Unified smoothing functions for absolute value equation associated with second-order cone

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Applied Numerical Mathematics, vol. 135, January, pp. 206-227, 2019

Unified smoothing functions for absolute value equation associated with second-order cone

Chieu Thanh Nguyen 1 Department of Mathematics National Taiwan Normal University

Taipei 11677, Taiwan.

B. Saheya2

College of Mathematical Science Inner Mongolia Normal University Hohhot 010022, Inner Mongolia, P. R. China

Yu-Lin Chang3 Department of Mathematics National Taiwan Normal University

Taipei 11677, Taiwan.

Jein-Shan Chen 4 Department of Mathematics National Taiwan Normal University

Taipei 11677, Taiwan.

February 19, 2018 (revised on July 12, 2018)

Abstract In this paper, we explore a unified way to construct smoothing functions for solving the absolute value equation associated with second-order cone (SOCAVE).

Numerical comparisons are presented, which illustrate what kinds of smoothing functions

1E-mail:thanhchieu90@gmail.com.

2E-mail: saheya@imnu.edu.cn. The author’s work is supported by Natural Science Foundation of Inner Mongolia (Award Number: 2017MS0125).

3E-mail:ylchang@math.ntnu.edu.tw.

4Corresponding author. E-mail:jschen@math.ntnu.edu.tw. The author’s work is supported by Min- istry of Science and Technology, Taiwan.

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work well along with the smoothing Newton algorithm. In particular, the numerical experiments show that the well known loss function widely used in engineering community is the worst one among the constructed smoothing functions, which indicates that the other proposed smoothing functions can be employed for solving engineering problems.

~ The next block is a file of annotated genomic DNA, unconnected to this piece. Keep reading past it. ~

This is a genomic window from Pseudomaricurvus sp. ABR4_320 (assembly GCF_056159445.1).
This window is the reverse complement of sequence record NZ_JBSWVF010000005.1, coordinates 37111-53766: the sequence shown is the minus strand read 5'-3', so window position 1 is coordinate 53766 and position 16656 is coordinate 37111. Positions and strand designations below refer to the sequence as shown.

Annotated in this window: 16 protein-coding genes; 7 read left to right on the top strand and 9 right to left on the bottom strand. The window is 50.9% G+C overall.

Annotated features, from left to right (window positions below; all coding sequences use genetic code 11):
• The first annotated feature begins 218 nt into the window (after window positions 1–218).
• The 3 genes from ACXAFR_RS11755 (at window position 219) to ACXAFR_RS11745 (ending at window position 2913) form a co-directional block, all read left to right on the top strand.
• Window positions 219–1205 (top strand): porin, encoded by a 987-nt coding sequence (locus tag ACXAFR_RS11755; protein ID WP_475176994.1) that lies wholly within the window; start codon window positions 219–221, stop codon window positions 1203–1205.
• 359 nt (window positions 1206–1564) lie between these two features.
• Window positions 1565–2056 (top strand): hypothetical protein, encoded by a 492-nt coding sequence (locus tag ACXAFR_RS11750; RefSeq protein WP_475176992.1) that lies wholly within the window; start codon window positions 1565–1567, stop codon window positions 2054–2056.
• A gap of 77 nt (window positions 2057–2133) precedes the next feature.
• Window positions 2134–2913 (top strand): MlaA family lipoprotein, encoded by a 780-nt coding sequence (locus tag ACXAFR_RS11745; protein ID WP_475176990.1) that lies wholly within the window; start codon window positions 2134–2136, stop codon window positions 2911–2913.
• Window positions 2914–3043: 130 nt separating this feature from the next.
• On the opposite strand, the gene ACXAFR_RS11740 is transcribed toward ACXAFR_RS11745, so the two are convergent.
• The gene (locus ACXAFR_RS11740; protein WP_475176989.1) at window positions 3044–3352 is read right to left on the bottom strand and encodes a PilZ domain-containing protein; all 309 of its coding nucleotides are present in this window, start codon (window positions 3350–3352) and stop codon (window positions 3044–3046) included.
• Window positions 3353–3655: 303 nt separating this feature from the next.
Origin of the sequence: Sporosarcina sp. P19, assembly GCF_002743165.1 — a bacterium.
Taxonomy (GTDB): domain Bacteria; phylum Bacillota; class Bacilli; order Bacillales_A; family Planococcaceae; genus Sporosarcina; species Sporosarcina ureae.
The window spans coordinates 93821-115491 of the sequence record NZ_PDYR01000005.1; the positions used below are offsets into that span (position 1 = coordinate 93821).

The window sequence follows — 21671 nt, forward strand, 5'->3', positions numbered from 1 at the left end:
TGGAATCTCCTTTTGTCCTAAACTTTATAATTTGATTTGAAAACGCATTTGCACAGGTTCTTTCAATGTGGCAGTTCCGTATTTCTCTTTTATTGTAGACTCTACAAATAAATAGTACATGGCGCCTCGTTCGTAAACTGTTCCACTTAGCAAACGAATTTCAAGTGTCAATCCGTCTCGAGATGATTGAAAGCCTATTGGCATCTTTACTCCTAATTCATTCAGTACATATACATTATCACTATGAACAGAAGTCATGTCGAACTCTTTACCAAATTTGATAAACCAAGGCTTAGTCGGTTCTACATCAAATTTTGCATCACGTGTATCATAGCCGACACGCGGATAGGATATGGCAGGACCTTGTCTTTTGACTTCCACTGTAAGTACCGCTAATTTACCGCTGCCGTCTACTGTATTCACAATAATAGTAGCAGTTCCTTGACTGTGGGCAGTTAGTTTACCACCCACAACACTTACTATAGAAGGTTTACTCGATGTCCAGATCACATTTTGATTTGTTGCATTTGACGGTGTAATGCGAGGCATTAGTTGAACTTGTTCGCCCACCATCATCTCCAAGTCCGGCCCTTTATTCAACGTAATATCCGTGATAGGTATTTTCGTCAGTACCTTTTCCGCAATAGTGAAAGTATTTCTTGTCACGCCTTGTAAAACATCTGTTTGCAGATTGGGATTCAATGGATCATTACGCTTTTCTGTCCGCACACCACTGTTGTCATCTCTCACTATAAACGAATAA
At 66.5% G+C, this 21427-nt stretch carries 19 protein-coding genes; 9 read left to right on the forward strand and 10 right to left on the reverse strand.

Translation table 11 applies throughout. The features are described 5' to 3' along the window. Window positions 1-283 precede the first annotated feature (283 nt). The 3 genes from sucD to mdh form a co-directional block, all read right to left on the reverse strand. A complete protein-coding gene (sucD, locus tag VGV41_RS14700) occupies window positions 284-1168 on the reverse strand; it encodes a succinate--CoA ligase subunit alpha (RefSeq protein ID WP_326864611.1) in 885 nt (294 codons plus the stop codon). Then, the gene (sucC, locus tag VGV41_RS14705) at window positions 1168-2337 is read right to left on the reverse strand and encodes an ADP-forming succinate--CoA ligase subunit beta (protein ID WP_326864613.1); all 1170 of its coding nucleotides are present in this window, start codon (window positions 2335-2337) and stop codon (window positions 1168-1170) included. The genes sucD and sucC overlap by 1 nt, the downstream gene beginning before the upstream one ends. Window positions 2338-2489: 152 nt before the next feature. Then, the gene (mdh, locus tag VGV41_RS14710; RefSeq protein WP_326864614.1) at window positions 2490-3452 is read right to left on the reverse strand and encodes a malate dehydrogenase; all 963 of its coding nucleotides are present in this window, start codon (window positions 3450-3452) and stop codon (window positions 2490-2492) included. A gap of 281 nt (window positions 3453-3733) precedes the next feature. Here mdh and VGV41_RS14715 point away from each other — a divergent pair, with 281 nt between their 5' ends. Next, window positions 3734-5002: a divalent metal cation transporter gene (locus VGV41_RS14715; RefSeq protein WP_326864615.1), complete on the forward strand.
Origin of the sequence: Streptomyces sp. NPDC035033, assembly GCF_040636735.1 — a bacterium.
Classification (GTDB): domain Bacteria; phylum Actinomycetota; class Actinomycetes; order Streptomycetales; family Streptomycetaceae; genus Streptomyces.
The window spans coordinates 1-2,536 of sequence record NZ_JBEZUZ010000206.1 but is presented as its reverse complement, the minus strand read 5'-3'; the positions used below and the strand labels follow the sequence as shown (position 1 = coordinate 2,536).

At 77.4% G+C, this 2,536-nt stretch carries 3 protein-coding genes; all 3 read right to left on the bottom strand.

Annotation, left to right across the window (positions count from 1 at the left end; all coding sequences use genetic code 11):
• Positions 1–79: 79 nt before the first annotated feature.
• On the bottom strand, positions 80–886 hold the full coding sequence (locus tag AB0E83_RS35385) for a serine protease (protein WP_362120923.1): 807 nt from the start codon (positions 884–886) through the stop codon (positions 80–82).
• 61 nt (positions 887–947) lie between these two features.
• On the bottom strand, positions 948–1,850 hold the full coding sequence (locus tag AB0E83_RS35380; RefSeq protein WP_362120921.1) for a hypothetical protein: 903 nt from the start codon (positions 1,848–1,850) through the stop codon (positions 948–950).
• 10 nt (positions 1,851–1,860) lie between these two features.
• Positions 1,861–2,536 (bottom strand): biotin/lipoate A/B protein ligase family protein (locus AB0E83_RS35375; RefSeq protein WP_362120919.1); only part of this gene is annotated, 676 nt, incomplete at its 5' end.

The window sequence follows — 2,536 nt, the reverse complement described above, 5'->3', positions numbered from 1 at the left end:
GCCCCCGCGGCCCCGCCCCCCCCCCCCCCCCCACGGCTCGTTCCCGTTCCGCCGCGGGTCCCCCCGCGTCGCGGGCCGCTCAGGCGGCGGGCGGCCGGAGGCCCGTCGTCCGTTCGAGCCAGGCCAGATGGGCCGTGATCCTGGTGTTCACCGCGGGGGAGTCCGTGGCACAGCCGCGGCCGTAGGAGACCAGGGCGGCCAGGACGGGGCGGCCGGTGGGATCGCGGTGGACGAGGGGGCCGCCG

Keywords. Second-order cone, absolute value equations, smoothing Newton algorithm.

1 Introduction

Recently, the paper [36] investigates a family of smoothing functions along with a smoothing- type algorithm to tackle the absolute value equation associated with second-order cone (SOCAVE) and shows the efficiency of such approach. Motivated by this article, we continue to ask two natural questions. (i) Whether there are other suitable smoothing functions that can be employed for solving the SOCAVE? (ii) Is there a unified way to construct smoothing functions for solving the SOCAVE? In this paper, we provide affir- mative answers for these two queries. In order to smoothly convey the story of how we figure out the answers, we begin with recalling where the SOCAVE comes from.